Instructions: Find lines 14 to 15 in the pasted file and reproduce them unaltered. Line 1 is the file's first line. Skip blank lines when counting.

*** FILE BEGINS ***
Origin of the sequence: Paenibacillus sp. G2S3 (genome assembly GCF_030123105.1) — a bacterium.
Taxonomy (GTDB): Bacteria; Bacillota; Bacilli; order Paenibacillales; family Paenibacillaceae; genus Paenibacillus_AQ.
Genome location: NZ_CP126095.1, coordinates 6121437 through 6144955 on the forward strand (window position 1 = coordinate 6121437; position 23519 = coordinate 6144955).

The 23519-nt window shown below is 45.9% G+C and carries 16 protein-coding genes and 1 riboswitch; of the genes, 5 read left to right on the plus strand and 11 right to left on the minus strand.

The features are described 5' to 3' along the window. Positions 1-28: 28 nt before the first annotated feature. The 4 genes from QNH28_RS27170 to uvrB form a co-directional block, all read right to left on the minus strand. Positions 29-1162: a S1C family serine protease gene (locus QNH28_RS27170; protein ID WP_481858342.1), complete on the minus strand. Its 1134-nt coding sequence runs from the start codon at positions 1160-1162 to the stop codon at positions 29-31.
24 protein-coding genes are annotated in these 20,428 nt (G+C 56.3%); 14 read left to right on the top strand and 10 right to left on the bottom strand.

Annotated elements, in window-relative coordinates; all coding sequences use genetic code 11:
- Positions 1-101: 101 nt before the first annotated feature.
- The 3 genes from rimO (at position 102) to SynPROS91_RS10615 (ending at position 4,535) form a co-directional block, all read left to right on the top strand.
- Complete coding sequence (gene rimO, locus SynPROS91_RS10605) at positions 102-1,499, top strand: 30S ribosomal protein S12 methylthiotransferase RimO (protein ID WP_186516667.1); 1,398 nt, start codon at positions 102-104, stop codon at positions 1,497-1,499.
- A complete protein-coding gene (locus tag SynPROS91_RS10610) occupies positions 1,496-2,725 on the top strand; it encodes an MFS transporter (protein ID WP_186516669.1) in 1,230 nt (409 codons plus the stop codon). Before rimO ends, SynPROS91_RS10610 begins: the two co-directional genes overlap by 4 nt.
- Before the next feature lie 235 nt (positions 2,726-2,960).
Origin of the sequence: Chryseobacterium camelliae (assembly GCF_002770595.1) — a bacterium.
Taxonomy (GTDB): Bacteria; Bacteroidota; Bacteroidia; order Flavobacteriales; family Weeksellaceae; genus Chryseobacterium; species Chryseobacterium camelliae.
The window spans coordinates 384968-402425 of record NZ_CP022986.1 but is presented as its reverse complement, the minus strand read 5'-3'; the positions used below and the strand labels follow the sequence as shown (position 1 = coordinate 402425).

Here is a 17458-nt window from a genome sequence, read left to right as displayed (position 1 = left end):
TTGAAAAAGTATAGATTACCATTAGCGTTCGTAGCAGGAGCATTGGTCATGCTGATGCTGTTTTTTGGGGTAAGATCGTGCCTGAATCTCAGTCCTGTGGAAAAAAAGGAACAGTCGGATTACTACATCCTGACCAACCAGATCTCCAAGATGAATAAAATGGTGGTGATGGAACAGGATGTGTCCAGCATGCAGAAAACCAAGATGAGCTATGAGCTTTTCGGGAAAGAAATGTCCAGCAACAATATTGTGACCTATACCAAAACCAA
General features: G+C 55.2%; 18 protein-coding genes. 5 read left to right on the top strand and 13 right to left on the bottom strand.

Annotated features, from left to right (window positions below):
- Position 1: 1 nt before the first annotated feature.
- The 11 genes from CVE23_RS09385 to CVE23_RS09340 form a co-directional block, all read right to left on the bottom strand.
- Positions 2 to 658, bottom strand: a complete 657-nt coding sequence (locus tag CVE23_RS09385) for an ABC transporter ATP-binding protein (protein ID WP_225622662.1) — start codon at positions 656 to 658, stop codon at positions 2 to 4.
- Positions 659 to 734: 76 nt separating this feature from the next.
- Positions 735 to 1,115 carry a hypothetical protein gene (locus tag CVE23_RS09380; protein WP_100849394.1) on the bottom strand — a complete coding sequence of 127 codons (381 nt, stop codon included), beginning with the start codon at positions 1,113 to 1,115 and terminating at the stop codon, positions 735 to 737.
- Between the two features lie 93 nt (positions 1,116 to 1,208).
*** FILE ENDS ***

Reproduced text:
Taxonomy (GTDB): Bacteria; Bacteroidota; Bacteroidia; order Flavobacteriales; family Weeksellaceae; genus Chryseobacterium; species Chryseobacterium camelliae.
The window spans coordinates 384968-402425 of record NZ_CP022986.1 but is presented as its reverse complement, the minus strand read 5'-3'; the positions used below and the strand labels follow the sequence as shown (position 1 = coordinate 402425).